Earth Planets Space, Vol. 63 (No. 4), pp. 359-364, 2011
P. Kenpankho1, P. Supnithi1, T. Tsugawa2, and T. Maruyama2
1Faculty of Engineering, King Mongkut's Institute of Technology, Ladkrabang, Bangkok 10520, Thailand
2Space Environment Group, National Institute of Information and Communications Technology, Nukuikita, Koganei, Tokyo 184-8795, Japan
(Received June 9, 2010; Revised March 7, 2011; Accepted March 7, 2011; Online Online published June 14, 2011)
This study presents the diurnal and seasonal variations of slab thickness at the equatorial magnetic latitudes in Thailand during 2004-2006, corresponding to the declining part of low solar activity. The GPS-derived total electron content (TEC) and the maximum electron density of the F-region (NmF2) are used to compute the slab thickness (τ) at the Chumphon station (10.72°N, 99.37°E), located near the magnetic equator. The results show that large peaks of slab thickness exist during the pre-sunrise hours in all three seasons at Chumphon when compared with other latitudes. The maximum value of slab thickness occurs when the peak electron density in the F2 region is at the lowest level. During daytime, the slab thickness ranges from 200 kilometers to 580 kilometers for all seasons. During nighttime, the maximum value of slab thickness is 1250 kilometers in the summer of 2004. Moreover, the diurnal variation shows two minima that appear around 0900 LT and 1900 LT, during the post-sunrise and sunset hours. The seasonal variations show that the average slab thickness daily value is greater during summer and winter than those during equinox. Our study finds that the slab thickness at Chumphon located near the equatorial latitude is much larger than those found at low, mid, and high latitudes. The difference in slab thickness between the equatorial latitude and other zones is explained by the lack of plasma flow from the plasmasphere to the F2 region at the magnetic equator.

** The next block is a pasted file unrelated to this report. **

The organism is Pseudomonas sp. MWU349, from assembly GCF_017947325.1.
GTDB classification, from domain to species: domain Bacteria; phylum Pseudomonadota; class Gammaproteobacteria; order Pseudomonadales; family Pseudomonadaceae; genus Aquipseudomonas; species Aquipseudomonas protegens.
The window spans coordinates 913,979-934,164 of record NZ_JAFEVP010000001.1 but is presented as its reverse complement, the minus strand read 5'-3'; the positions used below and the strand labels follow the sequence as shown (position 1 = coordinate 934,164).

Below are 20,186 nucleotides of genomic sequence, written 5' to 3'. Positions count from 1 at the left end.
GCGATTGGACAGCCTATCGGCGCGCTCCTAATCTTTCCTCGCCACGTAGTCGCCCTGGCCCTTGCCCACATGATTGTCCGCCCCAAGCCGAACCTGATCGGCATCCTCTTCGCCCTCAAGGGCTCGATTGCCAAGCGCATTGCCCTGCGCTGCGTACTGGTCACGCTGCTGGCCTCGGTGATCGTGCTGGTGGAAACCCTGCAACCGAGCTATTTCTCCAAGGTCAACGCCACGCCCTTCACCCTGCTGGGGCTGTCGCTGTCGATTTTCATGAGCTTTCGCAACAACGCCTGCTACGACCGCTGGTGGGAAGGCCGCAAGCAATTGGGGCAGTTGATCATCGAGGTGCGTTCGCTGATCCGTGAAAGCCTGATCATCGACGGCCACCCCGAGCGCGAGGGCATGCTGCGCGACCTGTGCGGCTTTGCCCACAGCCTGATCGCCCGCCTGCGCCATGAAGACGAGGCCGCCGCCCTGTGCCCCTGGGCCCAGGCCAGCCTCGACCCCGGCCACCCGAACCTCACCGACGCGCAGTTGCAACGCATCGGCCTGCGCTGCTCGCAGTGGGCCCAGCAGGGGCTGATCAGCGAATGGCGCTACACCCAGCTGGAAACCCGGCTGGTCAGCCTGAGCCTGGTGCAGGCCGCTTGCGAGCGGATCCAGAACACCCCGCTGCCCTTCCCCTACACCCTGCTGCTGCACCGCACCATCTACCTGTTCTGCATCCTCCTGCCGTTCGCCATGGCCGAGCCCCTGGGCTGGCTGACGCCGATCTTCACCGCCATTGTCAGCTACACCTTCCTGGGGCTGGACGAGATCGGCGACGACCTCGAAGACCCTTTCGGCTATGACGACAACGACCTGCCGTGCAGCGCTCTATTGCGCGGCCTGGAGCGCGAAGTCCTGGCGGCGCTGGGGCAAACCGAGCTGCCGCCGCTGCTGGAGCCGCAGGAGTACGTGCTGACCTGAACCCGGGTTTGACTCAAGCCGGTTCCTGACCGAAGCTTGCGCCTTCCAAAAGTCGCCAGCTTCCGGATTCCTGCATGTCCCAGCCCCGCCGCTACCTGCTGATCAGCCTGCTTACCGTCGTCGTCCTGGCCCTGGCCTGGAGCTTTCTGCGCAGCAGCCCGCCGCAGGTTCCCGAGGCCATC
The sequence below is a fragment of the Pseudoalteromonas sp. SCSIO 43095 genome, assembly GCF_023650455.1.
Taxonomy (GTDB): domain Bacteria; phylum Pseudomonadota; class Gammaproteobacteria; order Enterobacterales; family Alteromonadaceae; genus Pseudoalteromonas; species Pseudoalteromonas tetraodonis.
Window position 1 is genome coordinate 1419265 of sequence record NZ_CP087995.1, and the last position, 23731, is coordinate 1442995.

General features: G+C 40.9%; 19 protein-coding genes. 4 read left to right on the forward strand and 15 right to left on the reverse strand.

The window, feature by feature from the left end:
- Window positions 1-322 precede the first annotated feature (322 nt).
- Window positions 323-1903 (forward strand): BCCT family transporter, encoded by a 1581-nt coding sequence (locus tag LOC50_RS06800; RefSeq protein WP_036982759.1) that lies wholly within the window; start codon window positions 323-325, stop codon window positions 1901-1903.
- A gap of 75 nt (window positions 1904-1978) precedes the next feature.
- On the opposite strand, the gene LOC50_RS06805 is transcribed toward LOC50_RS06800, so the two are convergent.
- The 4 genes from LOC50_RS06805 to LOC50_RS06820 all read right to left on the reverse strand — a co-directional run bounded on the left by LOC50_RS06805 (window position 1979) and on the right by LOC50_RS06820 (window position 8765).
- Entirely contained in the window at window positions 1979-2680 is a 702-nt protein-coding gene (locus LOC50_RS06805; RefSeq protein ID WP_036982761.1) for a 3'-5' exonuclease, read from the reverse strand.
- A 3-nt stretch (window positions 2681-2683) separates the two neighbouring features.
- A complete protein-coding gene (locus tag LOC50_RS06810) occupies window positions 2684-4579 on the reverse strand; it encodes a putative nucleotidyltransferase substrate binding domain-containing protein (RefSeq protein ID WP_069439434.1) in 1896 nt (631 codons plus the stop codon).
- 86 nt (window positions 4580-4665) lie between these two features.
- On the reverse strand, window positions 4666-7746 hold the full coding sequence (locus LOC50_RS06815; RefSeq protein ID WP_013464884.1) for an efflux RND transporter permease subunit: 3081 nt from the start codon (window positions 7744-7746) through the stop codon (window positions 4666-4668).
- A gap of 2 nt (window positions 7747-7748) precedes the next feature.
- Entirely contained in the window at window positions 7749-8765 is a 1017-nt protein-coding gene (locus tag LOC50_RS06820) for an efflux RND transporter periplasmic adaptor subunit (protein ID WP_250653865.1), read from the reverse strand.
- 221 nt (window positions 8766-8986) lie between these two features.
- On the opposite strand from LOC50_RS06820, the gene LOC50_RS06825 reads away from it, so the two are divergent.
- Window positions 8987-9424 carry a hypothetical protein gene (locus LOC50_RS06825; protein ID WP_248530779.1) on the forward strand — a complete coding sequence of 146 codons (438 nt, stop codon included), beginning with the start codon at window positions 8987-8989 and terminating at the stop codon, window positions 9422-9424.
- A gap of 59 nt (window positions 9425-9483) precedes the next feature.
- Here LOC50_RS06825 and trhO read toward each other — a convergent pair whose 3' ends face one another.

Key words: Ionospheric slab thickness, TEC, NmF2, foF2, equatorial latitude, GPS TEC.